When we light Chanukah lights, we help each other remember God's miracles and kindnesses.
A little over a hundred years ago, a Jewish philosopher-poet by the name of Yehudah Leib Gordon admonished his listeners with a phrase that became the watch-word for much of Jewish behavior in that era: Yehudi bi-vay-techa, Adam bi-tzay-techa – "Be a Jew in your house, and a regular person outside." In other words, keep your Jewishness and its practice as your own private affair, and when interacting with the rest of the world, relegate your Jewish identity to the back burner. Or hide it altogether.
Many followed Gordon's advice, and the outward signs and symbols of Judaism – Kipah (head-covering), Tzitzit (fringes on the garment), Tefillin (phylacteries), Brachot (blessings) and Kashrut (dietary laws) – to name just a few – were abandoned in public, as the Jews strove to imitate and emulate their gentile neighbors.
Eventually this public neglect of Jewish life spilled over into the private arena as well, and soon the motto was altered: "Be a Jew neither in your house nor outside".
Publicizing the Miracle
There is a custom associated with the lighting of the Menorah, called Pirsumay Nisa – "publicizing the miracle." The menorah must be kindled in a way that it can be seen outside, by the largest number of passers-by. This means at your doorstep, in your big picture window, etc.
It's not enough to illuminate one's own home with the light and warmth of Torah, but it is also necessary to illuminate the neighborhood and community at large. We want everyone to know it's Chanukah and that we're proud to be Jewish. And hopefully, all those good vibrations will rub off on others in just the right way.
How can we help others appreciate the true meaning of Chanukah?
- Give a menorah and candles to someone who wouldn't otherwise partake in the mitzvah of lighting.
- Invite some unaffiliated friends to your home for latkes, dreidel games, and a discussion of "Who were the Maccabees fighting and why?"
- Show your friends this website!
Light and Dark
Chanukah takes place in the winter, the season when the least amount of light is physically present each day. Likewise, the events of Chanukah are about Jews uniting and reconnecting to God at a time when most Jews felt lost in darkness. These heroes fought to victory and succeeded in bringing forth the spiritual Light of God into the world. The opportunity of every Chanukah is therefore an increased ability for Jews to unite and reawaken spirituality in the world at large.
Each night, as we slowly increase the number of candles kindled on the Menorah, we symbolically increase our commitment to bring spiritual light to the world. Today, with assimilation ravaging our people as perhaps never before, it is incumbent upon those who identify as Jews to raise the flag, so to speak, and let the light shine forth.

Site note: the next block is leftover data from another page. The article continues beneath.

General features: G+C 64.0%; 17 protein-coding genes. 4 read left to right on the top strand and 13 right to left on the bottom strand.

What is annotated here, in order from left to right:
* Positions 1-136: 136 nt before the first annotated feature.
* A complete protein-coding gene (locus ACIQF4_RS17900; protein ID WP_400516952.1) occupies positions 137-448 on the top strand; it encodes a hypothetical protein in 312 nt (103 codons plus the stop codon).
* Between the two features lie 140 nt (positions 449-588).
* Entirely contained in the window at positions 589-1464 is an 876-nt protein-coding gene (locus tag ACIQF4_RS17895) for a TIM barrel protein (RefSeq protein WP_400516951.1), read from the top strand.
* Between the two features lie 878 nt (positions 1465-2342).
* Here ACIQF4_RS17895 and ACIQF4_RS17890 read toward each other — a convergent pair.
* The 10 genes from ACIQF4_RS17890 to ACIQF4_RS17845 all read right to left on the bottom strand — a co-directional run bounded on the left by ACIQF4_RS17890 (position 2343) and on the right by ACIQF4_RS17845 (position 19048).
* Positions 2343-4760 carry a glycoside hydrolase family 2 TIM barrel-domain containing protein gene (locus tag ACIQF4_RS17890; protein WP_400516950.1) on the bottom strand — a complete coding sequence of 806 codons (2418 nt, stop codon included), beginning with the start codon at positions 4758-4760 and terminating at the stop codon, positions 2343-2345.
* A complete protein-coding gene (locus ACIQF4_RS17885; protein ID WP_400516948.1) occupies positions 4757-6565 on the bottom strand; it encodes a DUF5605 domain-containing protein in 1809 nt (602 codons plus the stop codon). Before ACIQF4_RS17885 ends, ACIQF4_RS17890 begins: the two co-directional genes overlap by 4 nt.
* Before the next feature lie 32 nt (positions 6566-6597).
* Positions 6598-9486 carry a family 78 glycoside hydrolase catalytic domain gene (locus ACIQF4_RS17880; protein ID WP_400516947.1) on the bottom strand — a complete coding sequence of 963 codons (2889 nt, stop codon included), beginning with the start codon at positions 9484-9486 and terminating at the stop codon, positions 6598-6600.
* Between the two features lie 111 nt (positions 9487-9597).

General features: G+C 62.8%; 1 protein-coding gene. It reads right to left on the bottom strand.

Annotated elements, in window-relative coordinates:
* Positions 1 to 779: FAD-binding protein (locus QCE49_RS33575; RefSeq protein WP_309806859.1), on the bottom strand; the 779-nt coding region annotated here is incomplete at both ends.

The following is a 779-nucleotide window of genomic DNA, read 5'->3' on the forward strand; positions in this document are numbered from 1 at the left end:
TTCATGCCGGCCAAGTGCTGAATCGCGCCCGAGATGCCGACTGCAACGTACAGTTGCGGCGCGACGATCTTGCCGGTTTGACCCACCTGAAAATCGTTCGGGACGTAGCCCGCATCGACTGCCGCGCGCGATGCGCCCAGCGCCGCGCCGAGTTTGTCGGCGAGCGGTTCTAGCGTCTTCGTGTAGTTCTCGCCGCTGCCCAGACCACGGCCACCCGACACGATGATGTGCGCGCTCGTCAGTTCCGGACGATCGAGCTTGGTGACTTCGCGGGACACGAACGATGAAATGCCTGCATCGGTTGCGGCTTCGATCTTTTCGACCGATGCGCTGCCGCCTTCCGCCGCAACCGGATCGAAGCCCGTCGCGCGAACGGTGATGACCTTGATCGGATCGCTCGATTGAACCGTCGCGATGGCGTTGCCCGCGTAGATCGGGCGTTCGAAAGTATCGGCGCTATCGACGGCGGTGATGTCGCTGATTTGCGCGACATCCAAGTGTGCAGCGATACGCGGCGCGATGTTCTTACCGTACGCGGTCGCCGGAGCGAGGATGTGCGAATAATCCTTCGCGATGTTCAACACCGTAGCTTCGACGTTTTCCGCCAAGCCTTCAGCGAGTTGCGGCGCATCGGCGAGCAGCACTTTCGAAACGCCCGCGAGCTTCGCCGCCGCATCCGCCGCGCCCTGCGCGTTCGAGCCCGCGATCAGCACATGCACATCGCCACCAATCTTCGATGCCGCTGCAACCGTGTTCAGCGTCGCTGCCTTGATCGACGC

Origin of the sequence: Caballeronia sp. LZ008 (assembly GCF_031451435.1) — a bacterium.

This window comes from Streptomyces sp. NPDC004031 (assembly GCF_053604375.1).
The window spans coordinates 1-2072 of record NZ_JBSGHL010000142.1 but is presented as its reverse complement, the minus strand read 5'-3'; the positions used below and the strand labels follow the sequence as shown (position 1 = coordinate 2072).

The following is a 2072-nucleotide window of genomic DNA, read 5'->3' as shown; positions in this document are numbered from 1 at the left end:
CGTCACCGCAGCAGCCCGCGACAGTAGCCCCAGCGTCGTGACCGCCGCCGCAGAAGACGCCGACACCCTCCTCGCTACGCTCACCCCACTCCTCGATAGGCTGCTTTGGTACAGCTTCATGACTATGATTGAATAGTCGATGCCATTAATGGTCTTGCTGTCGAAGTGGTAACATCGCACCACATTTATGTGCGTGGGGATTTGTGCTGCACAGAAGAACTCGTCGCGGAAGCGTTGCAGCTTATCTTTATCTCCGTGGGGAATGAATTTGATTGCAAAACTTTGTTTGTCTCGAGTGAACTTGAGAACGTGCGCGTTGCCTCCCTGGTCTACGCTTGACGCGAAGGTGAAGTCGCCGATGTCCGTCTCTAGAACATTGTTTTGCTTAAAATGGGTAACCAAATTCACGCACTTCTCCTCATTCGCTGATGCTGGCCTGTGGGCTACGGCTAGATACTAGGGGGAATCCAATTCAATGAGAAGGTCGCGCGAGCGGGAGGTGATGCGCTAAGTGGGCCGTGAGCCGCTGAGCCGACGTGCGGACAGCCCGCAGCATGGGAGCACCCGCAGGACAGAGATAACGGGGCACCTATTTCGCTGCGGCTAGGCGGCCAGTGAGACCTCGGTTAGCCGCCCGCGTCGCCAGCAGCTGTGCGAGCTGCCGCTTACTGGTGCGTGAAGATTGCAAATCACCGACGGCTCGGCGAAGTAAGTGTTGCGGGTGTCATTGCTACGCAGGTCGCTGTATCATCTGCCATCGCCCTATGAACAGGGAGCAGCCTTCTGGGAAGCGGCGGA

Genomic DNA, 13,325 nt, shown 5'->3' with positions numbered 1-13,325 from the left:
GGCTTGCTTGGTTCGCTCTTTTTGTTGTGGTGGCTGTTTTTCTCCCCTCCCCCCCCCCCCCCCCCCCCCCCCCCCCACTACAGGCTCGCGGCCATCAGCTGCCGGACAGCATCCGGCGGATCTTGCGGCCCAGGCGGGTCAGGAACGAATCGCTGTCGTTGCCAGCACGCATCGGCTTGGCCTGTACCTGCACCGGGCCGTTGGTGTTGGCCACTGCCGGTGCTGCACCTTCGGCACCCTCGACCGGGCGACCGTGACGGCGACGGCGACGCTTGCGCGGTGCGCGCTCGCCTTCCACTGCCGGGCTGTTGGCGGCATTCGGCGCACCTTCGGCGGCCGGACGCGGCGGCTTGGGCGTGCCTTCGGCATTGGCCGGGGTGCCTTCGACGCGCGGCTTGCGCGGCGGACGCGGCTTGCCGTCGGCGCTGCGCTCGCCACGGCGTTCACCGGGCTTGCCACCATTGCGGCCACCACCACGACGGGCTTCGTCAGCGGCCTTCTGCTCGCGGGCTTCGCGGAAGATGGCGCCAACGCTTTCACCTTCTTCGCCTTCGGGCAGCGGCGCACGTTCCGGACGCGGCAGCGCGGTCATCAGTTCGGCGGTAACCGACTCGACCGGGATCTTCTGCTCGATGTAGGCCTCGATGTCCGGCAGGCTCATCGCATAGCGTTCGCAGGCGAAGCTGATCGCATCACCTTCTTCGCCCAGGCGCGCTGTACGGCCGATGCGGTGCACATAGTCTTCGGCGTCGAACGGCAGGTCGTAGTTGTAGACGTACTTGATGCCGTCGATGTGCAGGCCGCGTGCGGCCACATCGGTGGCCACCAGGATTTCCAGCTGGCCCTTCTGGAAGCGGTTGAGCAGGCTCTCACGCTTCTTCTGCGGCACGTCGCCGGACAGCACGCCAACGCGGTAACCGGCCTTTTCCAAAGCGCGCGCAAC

Be a Jew in your house. Be a Jew outside. Whatever you do, be a Jew.
Our ability to affect others is only as good as the commitment we've made ourselves. There is one beautiful Chanukah custom which addresses this topic directly: Ideally, the menorah should be placed outside your front door, on the left side of the door as you enter. Besides doing a splendid job of publicizing the miracle, this also has a deeper significance. Since the mezuzah is located outside your door on the right side, by adding the menorah to the left side, your home is now "surrounded by mitzvot." What greater proclamation of Jewish pride could there be!?
And while you're at it, why stop with the Menorah? What about the rest of the year? The Torah offers literally thousands of opportunities to express our Jewish identity on a regular basis. You could:
- light Shabbos candles
- say the Shema every day
- listen to Torah cassettes while commuting
- start a lunchtime study group at your office
- speak Hebrew
- play Jewish music
- pay that long-overdue visit to Israel
The options are endless. The experience is transforming. The reward is eternal.
The Power of Light
A successful businessman had three sons. He wanted to pick one to become his successor, so he devised a test.
He called the three sons together and explained: "Do you see those three barns over there? Each of you has a chance to fill one up. Whoever fills it the fullest, will take over my business."
The first son thought long and hard, and determined that newspapers were the most compact substance with the least airspace. So eagerly set out and collected tons and tons of old newspaper, carefully stacking them one on top of the other. When he was finally finished, he proudly called his father over to see.
"Not bad," said the father, "a little airspace here and there. But for the most part, that barn is full!"
The next son had an even better idea. He brought truckloads of sand and drilled a hole in the roof of the barn. He rented a conveyor belt and poured the sand into the barn. When he was finally finished, he called his father over to see.
"Excellent," said the father, "as far as I can see, the barn is nearly full!"
The third son had a different idea. He went into the barn and came out two minutes later, announcing that he was ready to show his father.
Skeptically, the father followed his son into the barn to see a small, but brightly lit candle sitting in the center of the barn. The son waved in the direction of the candle and proclaimed, “The barn is completely filled with light.”
And he was selected to take over the father's business.
The Jewish people have been entrusted with the daunting task of enlightening the world. In spite of the gloominess that sometimes seems to pervade, the Sages tell us: "A little light pushes away a lot of darkness."